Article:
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  • 9.
    Lindström, Niclas
    et al.
    Umeå University, Faculty of Arts, Department of historical, philosophical and religious studies.
    Samuelsson, Lars
    Umeå University, Faculty of Arts, Department of historical, philosophical and religious studies.
    On how RE Teachers Address the Sometimes Conflicting Tasks of Conveying Fundamental Values and Facilitating Critical Thinking2022In: Athens Journal of Education, ISSN 2407-9898, Vol. 9, no 1, p. 23-36Article in journal (Refereed)
    Abstract [en]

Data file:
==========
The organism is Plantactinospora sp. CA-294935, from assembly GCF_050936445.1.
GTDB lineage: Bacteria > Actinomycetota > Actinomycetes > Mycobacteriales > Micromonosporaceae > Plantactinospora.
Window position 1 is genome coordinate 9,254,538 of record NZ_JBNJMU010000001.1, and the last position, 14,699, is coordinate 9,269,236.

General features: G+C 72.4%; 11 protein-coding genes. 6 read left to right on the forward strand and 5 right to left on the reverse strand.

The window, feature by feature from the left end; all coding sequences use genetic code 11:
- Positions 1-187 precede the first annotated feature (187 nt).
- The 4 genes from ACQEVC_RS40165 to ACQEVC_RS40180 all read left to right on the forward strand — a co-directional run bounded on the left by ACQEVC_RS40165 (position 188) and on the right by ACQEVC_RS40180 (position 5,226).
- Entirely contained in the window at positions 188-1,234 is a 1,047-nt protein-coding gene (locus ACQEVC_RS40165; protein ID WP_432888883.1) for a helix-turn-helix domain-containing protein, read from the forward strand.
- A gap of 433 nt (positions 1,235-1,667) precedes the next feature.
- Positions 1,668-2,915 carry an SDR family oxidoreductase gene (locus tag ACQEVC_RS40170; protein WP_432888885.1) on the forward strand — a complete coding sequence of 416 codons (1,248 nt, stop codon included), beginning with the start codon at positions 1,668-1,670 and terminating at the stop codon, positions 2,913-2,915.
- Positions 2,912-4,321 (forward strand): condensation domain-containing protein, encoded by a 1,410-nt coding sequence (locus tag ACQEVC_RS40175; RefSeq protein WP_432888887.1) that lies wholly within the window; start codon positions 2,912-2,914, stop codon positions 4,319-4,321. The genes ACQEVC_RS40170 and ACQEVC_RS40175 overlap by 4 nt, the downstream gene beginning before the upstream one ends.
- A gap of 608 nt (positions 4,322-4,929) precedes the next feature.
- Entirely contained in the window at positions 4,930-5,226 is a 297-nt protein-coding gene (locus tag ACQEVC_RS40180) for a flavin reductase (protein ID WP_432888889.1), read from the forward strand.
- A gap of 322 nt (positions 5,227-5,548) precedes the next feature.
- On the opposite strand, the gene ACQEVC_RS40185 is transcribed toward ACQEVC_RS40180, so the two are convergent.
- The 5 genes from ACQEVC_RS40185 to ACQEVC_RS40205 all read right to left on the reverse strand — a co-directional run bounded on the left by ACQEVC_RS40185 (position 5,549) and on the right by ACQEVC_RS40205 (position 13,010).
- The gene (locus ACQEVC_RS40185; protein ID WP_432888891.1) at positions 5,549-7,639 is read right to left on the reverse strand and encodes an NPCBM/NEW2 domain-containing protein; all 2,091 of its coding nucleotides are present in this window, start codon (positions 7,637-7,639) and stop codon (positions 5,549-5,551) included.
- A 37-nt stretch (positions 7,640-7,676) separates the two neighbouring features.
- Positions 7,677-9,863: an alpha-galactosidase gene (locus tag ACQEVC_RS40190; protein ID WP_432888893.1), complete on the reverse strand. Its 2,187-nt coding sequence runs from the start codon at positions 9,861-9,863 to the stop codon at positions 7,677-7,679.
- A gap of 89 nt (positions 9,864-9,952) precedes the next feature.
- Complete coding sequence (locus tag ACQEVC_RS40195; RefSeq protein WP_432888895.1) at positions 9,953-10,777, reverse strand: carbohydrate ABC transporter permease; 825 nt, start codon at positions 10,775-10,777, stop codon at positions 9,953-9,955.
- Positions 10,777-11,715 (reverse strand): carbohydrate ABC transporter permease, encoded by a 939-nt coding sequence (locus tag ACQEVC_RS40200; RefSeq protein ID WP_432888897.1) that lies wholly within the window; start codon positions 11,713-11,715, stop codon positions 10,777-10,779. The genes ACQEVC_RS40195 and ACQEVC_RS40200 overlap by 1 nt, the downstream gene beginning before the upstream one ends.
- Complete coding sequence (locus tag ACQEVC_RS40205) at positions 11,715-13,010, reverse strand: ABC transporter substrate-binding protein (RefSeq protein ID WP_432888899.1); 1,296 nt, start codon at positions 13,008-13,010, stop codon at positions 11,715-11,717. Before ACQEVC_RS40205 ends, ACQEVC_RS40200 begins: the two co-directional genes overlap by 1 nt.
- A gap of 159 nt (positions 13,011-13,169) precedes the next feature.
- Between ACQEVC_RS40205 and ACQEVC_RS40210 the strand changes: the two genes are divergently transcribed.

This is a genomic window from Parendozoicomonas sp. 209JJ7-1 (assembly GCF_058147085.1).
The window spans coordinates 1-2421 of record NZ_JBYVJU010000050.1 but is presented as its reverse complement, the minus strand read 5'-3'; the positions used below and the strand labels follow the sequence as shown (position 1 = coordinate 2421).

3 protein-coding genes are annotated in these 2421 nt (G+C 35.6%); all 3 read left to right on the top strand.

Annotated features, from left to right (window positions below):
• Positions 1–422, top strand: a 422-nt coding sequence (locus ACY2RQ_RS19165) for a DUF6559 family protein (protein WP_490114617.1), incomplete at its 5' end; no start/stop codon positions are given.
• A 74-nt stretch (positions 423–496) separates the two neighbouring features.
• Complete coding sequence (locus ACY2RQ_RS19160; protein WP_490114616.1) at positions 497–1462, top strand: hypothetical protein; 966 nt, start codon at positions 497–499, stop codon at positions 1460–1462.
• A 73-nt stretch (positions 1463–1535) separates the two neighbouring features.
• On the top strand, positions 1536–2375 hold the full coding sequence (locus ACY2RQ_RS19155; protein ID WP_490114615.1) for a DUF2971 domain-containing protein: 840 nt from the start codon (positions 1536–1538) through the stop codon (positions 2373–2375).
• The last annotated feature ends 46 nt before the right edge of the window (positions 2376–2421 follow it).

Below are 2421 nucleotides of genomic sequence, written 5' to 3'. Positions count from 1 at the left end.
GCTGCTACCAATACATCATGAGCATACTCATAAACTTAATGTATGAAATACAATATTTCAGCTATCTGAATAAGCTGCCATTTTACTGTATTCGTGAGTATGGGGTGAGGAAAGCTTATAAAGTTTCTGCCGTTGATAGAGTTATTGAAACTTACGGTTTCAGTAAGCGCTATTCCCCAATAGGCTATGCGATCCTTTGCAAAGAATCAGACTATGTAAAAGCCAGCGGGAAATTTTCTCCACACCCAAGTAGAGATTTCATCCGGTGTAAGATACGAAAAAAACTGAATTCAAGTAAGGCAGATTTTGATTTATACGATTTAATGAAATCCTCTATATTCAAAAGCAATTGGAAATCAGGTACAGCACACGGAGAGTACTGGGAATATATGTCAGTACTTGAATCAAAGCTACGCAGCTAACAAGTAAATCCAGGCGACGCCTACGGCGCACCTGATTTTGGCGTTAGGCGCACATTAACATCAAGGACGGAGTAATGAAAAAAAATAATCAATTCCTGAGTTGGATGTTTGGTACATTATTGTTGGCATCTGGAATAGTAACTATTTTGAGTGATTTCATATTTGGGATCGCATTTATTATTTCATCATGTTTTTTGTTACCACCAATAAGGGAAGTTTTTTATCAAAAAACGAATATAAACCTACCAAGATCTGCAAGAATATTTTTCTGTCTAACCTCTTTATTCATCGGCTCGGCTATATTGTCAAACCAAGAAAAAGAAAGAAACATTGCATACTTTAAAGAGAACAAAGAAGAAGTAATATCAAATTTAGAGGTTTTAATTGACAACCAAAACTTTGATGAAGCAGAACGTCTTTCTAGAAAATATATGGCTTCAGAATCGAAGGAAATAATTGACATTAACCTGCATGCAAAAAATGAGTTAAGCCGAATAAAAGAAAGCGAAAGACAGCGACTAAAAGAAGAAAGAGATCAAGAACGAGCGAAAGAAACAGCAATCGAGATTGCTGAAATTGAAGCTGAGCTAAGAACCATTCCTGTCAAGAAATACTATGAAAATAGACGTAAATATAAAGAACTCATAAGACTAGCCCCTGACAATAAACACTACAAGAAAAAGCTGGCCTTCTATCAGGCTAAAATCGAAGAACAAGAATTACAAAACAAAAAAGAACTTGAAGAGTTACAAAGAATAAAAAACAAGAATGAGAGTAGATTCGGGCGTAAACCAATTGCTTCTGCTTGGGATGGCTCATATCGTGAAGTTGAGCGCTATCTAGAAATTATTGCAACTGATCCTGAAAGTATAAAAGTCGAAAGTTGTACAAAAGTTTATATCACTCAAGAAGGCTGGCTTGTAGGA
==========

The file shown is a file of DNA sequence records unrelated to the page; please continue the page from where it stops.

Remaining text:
Teachers in the non-confessional Swedish subject religious education have conflicting responsibilities to convey values and facilitate critical thinking. The research regarding these responsibilities has often been considered a theoretical problem and the discussion has concerned theoretical solutions. However, the problem is not only theoretical. It is in fact also a practical problem that many teachers frequently encounter. The overall aim of this paper is thus to draw attention to these conflicting responsibilities as a practical problem that teachers face and are expected to solve in their pedagogical practices. In line with this aim, a number of qualitative research interviews were conducted with experienced religious education teachers, who are considered to have a particular responsibility for moral education in the Swedish school system. The purpose of the interviews was to investigate how they relate to their sometimes conflicting responsibilities and consequently make an empirically informed contribution to the debate. This is an important task since there are no official guidelines on how teachers are to balance these responsibilities in their pedagogical practices.